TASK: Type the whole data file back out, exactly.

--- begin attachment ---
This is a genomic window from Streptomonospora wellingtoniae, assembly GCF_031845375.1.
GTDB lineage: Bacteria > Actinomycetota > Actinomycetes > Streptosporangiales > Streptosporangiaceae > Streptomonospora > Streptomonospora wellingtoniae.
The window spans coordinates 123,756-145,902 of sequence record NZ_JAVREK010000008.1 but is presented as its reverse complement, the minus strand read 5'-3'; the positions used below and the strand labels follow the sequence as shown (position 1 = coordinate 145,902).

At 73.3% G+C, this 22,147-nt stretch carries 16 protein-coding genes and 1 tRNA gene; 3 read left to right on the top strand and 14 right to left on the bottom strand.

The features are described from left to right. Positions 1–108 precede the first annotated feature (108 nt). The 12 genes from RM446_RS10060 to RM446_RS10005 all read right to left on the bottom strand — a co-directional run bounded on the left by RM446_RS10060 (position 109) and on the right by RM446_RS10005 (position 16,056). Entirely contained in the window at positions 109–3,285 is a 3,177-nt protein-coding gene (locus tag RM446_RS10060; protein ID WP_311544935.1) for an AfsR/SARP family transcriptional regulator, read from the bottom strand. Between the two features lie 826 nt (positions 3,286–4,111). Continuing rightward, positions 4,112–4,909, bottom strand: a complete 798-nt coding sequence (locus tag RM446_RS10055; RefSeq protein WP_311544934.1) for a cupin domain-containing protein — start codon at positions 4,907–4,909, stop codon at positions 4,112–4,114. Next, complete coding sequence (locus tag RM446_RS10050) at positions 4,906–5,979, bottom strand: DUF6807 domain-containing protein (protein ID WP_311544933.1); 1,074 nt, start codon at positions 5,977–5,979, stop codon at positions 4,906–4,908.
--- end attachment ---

This is a genomic window from Streptomonospora wellingtoniae, assembly GCF_031845375.1.
GTDB lineage: Bacteria > Actinomycetota > Actinomycetes > Streptosporangiales > Streptosporangiaceae > Streptomonospora > Streptomonospora wellingtoniae.
The window spans coordinates 123,756-145,902 of sequence record NZ_JAVREK010000008.1 but is presented as its reverse complement, the minus strand read 5'-3'; the positions used below and the strand labels follow the sequence as shown (position 1 = coordinate 145,902).

At 73.3% G+C, this 22,147-nt stretch carries 16 protein-coding genes and 1 tRNA gene; 3 read left to right on the top strand and 14 right to left on the bottom strand.

The features are described from left to right. Positions 1–108 precede the first annotated feature (108 nt). The 12 genes from RM446_RS10060 to RM446_RS10005 all read right to left on the bottom strand — a co-directional run bounded on the left by RM446_RS10060 (position 109) and on the right by RM446_RS10005 (position 16,056). Entirely contained in the window at positions 109–3,285 is a 3,177-nt protein-coding gene (locus tag RM446_RS10060; protein ID WP_311544935.1) for an AfsR/SARP family transcriptional regulator, read from the bottom strand. Between the two features lie 826 nt (positions 3,286–4,111). Continuing rightward, positions 4,112–4,909, bottom strand: a complete 798-nt coding sequence (locus tag RM446_RS10055; RefSeq protein WP_311544934.1) for a cupin domain-containing protein — start codon at positions 4,907–4,909, stop codon at positions 4,112–4,114. Next, complete coding sequence (locus tag RM446_RS10050) at positions 4,906–5,979, bottom strand: DUF6807 domain-containing protein (protein ID WP_311544933.1); 1,074 nt, start codon at positions 5,977–5,979, stop codon at positions 4,906–4,908.